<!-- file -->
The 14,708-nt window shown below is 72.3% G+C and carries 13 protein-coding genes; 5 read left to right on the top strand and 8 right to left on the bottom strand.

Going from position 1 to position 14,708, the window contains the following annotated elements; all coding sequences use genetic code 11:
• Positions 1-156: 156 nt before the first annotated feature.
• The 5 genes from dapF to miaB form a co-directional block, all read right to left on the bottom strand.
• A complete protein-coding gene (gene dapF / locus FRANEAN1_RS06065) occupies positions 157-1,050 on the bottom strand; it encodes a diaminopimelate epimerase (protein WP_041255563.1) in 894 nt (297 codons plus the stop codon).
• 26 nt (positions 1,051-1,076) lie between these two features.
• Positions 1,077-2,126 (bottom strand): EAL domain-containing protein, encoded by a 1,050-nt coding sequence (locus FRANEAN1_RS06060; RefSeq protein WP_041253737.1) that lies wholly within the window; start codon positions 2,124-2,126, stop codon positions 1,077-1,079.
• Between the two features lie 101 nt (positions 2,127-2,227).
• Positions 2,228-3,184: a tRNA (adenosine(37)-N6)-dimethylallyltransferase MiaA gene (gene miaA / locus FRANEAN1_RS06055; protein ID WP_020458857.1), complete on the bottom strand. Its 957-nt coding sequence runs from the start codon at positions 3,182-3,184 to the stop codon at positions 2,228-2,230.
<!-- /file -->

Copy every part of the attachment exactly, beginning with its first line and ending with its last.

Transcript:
The 14,708-nt window shown below is 72.3% G+C and carries 13 protein-coding genes; 5 read left to right on the top strand and 8 right to left on the bottom strand.

Going from position 1 to position 14,708, the window contains the following annotated elements; all coding sequences use genetic code 11:
• Positions 1-156: 156 nt before the first annotated feature.
• The 5 genes from dapF to miaB form a co-directional block, all read right to left on the bottom strand.
• A complete protein-coding gene (gene dapF / locus FRANEAN1_RS06065) occupies positions 157-1,050 on the bottom strand; it encodes a diaminopimelate epimerase (protein WP_041255563.1) in 894 nt (297 codons plus the stop codon).
• 26 nt (positions 1,051-1,076) lie between these two features.
• Positions 1,077-2,126 (bottom strand): EAL domain-containing protein, encoded by a 1,050-nt coding sequence (locus FRANEAN1_RS06060; RefSeq protein WP_041253737.1) that lies wholly within the window; start codon positions 2,124-2,126, stop codon positions 1,077-1,079.
• Between the two features lie 101 nt (positions 2,127-2,227).
• Positions 2,228-3,184: a tRNA (adenosine(37)-N6)-dimethylallyltransferase MiaA gene (gene miaA / locus FRANEAN1_RS06055; protein ID WP_020458857.1), complete on the bottom strand. Its 957-nt coding sequence runs from the start codon at positions 3,182-3,184 to the stop codon at positions 2,228-2,230.